We should have a higher standard for the toys people claim are disability friendly, better yet design sex toys that are disability-friendly. Don’t label a sex toy disability-friendly just because they look like they might be okay for people with a certain specific disability, as it does not mean it’s okay for every single disability out there. 

If I were just judging it as a sex toy, it wouldn’t do too badly, but because everyone is holding it up as the perfect toy for those with disabilities, I’m judging it as a sex toy for disabled people. All because one person inferred it would be great for disabled people, mainly for those with mobility problems (though that still brings its own issues), people have decided that’s good enough for the disabled community as a whole. 

Before you write another article or claim this toy is excellent for disabled people – ask a disabled person who’s masturbated, or attempted to masturbate with the Rocks Off Ruby Glow.

I’m in no way denying that there are those with a disability that have found that the Rocks Off Ruby Glow helpful. However, I do believe there should be more accessible sex toys on the market designed for people with mobility difficulties and a wide range of disabilities. 

Before I round off, I’m going to play Devil’s Advocate for a minute. I have issues with my hands, joints, and most of my body. But, let’s focus on hands and using handheld sex toys. After the struggle of changing/popping in new batteries with hand issues, you then have to position it correctly underneath your butt to sit on it. Once that’s all done, you then have to turn on a button or two that’s not exactly user friendly in design. However, that’s it, then you can presumably have a ‘hands-free’ orgasm … if the rest of the issues I’ve pointed out aren’t a problem. I do have a lot of toys that are problematic with my hands – the Doxy is heavy, the Zumio buttons are back to front, and the Purple Heart needs some grip, however, the orgasm outweighs the difficulty. Not the case with the Ruby Glow.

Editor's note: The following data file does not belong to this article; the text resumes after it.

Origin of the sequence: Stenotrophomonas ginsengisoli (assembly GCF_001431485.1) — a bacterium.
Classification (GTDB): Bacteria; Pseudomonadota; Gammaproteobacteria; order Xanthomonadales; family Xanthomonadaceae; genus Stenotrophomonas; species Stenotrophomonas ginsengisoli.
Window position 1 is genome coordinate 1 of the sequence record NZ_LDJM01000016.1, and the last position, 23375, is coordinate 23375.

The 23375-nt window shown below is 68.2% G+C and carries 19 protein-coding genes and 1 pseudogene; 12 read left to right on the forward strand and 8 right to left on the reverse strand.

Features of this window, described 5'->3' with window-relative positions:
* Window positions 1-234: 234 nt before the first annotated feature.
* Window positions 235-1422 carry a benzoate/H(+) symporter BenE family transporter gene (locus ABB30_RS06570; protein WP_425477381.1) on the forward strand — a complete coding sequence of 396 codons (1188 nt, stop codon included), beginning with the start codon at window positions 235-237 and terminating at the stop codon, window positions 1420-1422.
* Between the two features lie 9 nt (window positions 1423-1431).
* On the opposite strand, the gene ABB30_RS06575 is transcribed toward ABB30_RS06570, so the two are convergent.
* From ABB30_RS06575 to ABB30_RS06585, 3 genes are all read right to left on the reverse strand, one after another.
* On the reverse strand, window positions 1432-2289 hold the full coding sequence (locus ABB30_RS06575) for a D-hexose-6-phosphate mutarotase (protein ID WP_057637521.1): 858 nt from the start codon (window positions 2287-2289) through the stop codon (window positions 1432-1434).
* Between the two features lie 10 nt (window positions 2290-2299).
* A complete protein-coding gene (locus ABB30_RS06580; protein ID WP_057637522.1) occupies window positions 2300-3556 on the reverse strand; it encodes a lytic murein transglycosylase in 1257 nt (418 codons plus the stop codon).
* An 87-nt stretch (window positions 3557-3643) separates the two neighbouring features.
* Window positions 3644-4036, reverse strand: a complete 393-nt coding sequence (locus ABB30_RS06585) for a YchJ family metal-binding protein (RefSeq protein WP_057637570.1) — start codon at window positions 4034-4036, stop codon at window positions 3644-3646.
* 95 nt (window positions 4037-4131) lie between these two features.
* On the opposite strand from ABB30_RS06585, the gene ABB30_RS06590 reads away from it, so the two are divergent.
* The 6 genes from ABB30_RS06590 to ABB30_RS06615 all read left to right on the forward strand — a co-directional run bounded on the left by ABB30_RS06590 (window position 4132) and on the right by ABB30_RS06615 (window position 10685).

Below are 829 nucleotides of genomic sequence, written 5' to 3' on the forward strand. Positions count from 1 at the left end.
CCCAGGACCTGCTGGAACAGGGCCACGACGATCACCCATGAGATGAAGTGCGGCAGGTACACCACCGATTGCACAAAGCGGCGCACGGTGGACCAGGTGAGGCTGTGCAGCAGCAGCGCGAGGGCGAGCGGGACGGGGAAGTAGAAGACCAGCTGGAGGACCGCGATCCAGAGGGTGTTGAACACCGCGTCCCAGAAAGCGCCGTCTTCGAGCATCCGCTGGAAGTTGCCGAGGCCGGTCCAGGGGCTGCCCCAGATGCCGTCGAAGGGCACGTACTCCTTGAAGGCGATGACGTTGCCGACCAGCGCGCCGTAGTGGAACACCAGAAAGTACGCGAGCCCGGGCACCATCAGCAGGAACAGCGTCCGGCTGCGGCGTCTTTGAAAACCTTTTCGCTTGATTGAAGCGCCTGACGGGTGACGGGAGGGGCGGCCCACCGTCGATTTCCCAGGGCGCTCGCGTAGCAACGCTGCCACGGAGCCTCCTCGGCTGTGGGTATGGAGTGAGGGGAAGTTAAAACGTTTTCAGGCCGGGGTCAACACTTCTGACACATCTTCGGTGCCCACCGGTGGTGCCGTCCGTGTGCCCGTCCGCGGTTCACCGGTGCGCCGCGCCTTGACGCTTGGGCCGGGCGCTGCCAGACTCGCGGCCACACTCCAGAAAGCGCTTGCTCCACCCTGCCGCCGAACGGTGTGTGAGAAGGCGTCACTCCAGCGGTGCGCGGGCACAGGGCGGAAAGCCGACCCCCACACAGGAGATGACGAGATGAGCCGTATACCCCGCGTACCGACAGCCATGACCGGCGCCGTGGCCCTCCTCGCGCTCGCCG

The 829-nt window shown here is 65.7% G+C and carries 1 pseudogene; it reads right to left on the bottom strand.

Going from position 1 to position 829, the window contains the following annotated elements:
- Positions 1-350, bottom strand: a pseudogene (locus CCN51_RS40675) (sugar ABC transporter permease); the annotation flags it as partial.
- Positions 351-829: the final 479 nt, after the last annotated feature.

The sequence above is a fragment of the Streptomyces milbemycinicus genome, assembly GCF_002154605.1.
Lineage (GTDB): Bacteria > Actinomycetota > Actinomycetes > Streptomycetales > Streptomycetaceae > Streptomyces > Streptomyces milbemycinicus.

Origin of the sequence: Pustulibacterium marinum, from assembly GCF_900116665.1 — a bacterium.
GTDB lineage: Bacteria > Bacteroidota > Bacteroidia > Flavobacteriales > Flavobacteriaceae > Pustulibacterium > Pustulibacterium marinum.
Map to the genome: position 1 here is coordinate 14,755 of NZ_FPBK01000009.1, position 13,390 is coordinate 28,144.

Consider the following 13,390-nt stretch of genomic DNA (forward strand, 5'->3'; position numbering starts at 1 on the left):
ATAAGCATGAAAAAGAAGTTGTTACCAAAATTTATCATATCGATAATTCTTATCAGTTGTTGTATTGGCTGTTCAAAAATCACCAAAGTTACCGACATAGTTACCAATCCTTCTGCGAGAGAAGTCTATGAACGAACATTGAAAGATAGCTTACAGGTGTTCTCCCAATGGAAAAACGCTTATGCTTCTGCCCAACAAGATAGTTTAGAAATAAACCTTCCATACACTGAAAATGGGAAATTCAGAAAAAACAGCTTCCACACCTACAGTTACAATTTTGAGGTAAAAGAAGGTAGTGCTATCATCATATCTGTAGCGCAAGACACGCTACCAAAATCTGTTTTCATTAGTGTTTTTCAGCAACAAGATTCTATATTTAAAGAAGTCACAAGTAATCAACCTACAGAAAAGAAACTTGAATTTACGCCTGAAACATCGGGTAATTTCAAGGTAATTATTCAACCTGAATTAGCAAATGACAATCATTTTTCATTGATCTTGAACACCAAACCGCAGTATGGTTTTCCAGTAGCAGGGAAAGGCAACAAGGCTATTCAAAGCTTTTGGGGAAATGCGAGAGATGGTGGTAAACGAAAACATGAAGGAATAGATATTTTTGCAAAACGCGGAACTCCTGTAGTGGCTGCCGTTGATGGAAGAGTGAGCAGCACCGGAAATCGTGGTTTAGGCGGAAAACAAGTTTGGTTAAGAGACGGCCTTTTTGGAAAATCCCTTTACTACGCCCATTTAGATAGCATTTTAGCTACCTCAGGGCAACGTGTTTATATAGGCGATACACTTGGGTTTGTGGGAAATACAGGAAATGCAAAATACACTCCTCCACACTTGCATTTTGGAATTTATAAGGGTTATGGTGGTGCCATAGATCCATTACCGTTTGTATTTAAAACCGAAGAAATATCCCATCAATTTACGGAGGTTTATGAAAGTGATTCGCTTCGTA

If you’re writing about the Rocks Off Ruby Glow, and you don’t have a disability, mobility issues, or medical problem, check in with someone that does before claiming that it would be great for them. Realise there are also different types of disabilities, for example –  there are those who can’t use penetrative sex toys, and in that case, I can see why the Rocks Off Ruby Glow could be good for them. 

I did not set out to be this ‘harsh’, I guess? I never intend my reviews to be harsh, but my ire was stoked after I saw the article, after article, promote it as a toy for disabled people … without actually asking even one of disabled people. I’m a bit passionate about the topic of sex, sex toys, sexuality and disability.

We’re not an endnote on a review, we’re 20% of the population. 


  1. I think able bodied people have real issues with making leaps for the very reasons you mentioned. They want it to be as friendly as purported because then that leaves nothing for those who have issues with mobility/dexterity/other functions. I have no skin in the game as I am able bodied, but I appreciate you giving an honest evaluation.

  2. […] “Good For Disabled People” By Miss Eve E I discovered Miss Eve E’s blog recently and I am looking forward to delving deeper.  As someone with a disability, I’m always looking for more accessible toys – and like Miss Eve E points out, disability and accessibility are not universal. […]